Photo of U.S. Representative William Vandever
Representative William Vandever

Library of Congress

Quick Facts

Significance:
Representative, Major General
Place Of Birth:
Baltimore, MD
Date Of Birth:
March 31, 1817
Place Of Death:
Ventura, CA
Date Of Death:
July 23, 1893
Place Of Burial:
Ventura, CA
Cemetery Name:
Ventura Cemetery

Born in Baltimore, Maryland, William Vandever moved to the Midwest in 1839 and opened a law practice in Dubuque Iowa. Beginning in 1859 through the start of the Civil War, Vandever served two terms as a Republican member of Congress from Iowa. While in Congress, Vandever participated in the Peace Conference of 1861, a last-ditch attempt to peacefully preserve the Union. After the failure of the Conference - and all other negotiations - to prevent the onset of hostilities, he left Washington in September 1861 without resigning his seat in Congress.

Vandever was mustered in as Colonel in the 9th Iowa Infantry. As a result of the Battle of Chalk Bluff, Brig. Gen. Vandever's Army of the Frontier forced Confederate troops under Brig. Gen. John S. Marmaduke to abandon their second offensive into Missouri. Vandever later served as a brigade commander in the siege of Vicksburg and during the Atlanta and Carolinas Campaigns under Maj. Gen. William T. Sherman. By war's end Vandever had risen to the rank of brevet major general.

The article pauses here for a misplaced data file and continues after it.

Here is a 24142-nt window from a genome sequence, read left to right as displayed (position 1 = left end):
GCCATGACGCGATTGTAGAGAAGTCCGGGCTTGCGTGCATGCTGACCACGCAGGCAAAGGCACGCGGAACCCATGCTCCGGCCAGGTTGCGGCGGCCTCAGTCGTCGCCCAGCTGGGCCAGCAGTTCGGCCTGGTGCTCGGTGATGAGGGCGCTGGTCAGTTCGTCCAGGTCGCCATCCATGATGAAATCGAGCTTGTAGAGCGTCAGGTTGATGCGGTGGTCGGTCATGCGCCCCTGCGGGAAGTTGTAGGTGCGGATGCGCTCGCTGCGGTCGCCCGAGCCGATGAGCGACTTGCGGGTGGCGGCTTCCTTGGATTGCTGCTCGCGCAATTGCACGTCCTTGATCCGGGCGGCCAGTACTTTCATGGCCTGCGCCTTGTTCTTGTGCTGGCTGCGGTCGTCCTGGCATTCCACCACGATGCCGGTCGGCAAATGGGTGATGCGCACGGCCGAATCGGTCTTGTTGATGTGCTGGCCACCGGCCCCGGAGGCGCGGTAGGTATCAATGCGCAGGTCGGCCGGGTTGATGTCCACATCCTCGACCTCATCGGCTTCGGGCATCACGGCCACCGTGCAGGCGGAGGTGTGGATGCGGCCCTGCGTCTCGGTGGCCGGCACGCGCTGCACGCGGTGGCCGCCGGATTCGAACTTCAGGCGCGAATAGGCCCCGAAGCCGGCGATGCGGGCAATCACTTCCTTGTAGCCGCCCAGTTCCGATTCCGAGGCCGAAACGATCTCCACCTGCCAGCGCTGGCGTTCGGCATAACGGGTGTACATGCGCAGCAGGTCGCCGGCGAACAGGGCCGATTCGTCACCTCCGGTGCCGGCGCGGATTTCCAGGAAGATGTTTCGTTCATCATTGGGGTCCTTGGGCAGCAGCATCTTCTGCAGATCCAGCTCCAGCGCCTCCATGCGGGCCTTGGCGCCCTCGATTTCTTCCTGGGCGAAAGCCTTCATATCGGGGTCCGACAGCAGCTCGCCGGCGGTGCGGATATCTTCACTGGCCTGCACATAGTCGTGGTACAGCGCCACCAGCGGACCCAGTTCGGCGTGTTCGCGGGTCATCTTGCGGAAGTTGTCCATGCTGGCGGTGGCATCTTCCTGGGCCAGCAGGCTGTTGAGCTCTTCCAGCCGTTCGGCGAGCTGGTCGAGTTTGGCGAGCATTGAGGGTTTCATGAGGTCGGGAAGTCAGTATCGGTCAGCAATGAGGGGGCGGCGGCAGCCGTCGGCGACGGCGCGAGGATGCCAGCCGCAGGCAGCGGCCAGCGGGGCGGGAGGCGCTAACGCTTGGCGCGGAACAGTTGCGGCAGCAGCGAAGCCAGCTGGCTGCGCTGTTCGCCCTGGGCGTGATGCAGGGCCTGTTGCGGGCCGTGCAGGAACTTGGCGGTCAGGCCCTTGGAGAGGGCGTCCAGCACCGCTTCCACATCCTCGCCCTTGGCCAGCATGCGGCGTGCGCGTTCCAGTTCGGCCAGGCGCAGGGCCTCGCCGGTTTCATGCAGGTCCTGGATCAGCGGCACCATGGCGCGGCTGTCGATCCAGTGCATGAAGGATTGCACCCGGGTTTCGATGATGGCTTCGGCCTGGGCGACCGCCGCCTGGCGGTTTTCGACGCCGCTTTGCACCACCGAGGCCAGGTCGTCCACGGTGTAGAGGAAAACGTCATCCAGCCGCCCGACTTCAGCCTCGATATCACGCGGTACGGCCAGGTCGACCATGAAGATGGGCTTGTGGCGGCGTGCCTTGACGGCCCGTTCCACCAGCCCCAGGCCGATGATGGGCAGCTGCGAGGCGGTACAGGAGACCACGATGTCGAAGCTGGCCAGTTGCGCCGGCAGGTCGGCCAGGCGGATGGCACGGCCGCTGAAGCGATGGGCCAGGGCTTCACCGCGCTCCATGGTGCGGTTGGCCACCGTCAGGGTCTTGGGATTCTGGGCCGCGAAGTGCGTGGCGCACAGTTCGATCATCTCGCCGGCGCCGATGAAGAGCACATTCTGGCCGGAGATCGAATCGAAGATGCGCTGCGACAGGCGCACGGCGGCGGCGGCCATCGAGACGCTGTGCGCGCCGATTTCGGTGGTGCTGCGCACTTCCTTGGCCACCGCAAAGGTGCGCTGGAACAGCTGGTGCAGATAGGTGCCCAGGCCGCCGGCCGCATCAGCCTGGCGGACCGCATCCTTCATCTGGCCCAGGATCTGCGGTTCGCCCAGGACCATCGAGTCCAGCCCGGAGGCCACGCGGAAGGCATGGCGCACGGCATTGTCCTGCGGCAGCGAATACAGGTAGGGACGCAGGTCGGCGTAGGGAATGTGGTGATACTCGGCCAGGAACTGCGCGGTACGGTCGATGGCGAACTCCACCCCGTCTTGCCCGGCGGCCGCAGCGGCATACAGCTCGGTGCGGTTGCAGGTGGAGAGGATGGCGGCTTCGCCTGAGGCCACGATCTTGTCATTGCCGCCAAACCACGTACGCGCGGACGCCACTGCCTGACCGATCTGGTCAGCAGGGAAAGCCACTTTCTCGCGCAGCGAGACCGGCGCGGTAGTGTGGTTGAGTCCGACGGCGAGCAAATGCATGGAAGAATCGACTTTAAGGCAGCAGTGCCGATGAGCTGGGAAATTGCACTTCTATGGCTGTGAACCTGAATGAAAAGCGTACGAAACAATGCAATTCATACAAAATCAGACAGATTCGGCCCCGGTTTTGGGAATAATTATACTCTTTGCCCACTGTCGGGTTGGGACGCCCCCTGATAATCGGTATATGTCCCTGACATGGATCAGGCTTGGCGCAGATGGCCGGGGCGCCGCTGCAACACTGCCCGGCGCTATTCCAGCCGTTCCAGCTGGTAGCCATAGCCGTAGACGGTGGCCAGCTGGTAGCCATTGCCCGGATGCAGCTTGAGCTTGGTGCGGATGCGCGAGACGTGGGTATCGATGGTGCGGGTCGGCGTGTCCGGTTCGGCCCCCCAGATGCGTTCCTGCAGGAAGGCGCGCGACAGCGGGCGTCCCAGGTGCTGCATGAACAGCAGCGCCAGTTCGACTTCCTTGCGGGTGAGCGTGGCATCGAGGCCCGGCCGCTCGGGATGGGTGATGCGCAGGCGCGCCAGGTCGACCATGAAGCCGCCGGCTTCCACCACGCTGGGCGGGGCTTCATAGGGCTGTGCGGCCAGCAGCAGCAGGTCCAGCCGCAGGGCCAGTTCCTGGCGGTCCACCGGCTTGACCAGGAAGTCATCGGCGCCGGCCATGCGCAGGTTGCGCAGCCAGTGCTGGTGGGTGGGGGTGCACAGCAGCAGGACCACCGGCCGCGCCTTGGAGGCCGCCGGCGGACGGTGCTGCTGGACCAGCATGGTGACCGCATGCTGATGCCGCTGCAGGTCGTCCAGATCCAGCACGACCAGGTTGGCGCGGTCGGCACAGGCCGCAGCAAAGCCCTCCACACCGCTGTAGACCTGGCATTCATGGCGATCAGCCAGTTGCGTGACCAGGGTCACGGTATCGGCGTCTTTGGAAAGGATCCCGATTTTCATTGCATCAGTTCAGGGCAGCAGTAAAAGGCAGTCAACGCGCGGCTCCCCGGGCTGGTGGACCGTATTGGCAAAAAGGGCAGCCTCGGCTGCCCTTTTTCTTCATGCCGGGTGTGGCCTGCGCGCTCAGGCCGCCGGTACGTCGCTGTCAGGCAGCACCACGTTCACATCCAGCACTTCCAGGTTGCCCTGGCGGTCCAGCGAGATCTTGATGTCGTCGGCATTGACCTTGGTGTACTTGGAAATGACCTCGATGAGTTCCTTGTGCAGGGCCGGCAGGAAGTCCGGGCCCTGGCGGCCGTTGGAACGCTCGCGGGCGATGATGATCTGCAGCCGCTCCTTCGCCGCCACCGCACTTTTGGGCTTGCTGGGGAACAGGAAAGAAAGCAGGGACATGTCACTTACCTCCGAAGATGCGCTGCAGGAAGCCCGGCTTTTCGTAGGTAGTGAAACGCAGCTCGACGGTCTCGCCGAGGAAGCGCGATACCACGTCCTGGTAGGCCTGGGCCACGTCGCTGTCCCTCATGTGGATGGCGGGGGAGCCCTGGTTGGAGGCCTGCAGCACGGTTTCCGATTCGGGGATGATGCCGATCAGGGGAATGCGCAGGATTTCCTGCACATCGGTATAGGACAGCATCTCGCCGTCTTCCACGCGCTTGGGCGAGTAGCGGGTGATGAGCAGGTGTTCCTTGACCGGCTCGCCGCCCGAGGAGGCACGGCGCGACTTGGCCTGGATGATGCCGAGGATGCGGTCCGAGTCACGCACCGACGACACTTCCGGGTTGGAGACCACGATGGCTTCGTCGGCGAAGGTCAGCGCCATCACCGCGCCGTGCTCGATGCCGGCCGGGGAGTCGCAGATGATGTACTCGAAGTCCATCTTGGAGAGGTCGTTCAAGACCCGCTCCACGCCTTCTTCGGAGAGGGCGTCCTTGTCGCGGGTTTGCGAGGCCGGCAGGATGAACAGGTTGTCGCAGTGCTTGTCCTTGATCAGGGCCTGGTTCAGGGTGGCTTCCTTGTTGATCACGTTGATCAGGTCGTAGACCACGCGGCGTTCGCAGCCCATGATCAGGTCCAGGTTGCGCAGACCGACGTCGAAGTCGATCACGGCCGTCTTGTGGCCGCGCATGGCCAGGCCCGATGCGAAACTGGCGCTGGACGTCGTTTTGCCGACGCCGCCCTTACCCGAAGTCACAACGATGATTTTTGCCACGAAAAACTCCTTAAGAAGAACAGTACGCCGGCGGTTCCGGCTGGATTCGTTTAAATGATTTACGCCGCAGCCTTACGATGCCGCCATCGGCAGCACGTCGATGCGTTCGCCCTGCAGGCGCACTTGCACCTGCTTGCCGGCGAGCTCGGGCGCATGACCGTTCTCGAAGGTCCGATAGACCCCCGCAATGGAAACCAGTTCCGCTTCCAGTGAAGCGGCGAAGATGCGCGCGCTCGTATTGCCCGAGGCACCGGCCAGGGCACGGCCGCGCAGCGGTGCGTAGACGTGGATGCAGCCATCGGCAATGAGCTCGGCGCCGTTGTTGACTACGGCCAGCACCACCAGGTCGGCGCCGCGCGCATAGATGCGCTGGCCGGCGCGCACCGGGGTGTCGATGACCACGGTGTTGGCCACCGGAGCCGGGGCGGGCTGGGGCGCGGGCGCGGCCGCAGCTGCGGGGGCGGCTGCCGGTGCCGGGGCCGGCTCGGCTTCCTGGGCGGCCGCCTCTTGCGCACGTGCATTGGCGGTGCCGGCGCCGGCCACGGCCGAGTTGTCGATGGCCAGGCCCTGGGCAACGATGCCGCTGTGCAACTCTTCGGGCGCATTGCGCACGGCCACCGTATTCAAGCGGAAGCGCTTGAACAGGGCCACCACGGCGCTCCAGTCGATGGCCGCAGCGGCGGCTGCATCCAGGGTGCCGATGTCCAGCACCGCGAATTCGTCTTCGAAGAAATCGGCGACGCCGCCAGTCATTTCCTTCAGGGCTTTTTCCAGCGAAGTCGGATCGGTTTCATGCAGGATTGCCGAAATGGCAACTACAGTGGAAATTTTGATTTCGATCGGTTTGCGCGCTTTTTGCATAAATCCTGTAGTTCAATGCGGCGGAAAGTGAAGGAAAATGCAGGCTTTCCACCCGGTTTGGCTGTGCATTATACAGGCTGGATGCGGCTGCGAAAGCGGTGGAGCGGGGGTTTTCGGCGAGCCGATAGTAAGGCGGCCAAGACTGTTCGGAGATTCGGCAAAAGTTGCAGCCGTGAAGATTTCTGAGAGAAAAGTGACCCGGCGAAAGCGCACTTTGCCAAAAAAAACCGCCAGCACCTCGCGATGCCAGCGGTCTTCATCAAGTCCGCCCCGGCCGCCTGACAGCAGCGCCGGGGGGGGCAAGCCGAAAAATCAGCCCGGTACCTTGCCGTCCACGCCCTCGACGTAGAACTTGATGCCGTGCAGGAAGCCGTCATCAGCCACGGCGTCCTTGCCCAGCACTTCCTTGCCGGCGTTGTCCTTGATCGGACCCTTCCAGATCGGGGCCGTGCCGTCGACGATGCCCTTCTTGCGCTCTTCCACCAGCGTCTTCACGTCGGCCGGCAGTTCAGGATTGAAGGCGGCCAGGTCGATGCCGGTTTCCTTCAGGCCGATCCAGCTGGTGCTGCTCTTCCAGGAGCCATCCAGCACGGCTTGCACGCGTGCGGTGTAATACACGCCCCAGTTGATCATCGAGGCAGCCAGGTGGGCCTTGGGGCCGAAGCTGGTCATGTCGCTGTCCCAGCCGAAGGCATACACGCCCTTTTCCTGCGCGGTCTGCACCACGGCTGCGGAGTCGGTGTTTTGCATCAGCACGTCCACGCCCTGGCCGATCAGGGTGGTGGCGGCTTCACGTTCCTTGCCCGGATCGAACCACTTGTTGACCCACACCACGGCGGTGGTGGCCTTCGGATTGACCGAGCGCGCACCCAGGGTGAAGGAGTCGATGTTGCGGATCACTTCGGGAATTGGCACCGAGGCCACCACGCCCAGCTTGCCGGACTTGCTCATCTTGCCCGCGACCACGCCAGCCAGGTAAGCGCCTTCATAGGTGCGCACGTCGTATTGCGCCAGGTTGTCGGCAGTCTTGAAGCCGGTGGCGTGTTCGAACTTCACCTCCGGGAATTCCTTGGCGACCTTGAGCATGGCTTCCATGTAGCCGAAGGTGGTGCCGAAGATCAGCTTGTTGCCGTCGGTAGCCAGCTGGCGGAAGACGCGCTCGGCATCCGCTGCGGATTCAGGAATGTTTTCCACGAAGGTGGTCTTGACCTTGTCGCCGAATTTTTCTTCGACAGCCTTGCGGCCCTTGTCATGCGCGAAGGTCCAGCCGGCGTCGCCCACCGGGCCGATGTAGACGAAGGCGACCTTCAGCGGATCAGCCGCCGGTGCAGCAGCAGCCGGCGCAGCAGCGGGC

After the war, Vandever resumed his law practice in Dubuque, Iowa, before accepting an appointment as U.S. Indian inspector by President Grant in 1873. He moved to California in 1884 and again ran for a seat in the U.S. House of Representatives. Vandever served two terms as a congressman from California before retiring in 1891. During his second stint in the House, Vandever sponsored legislation to create both Sequoia and Yosemite National Parks.

Last updated: June 17, 2015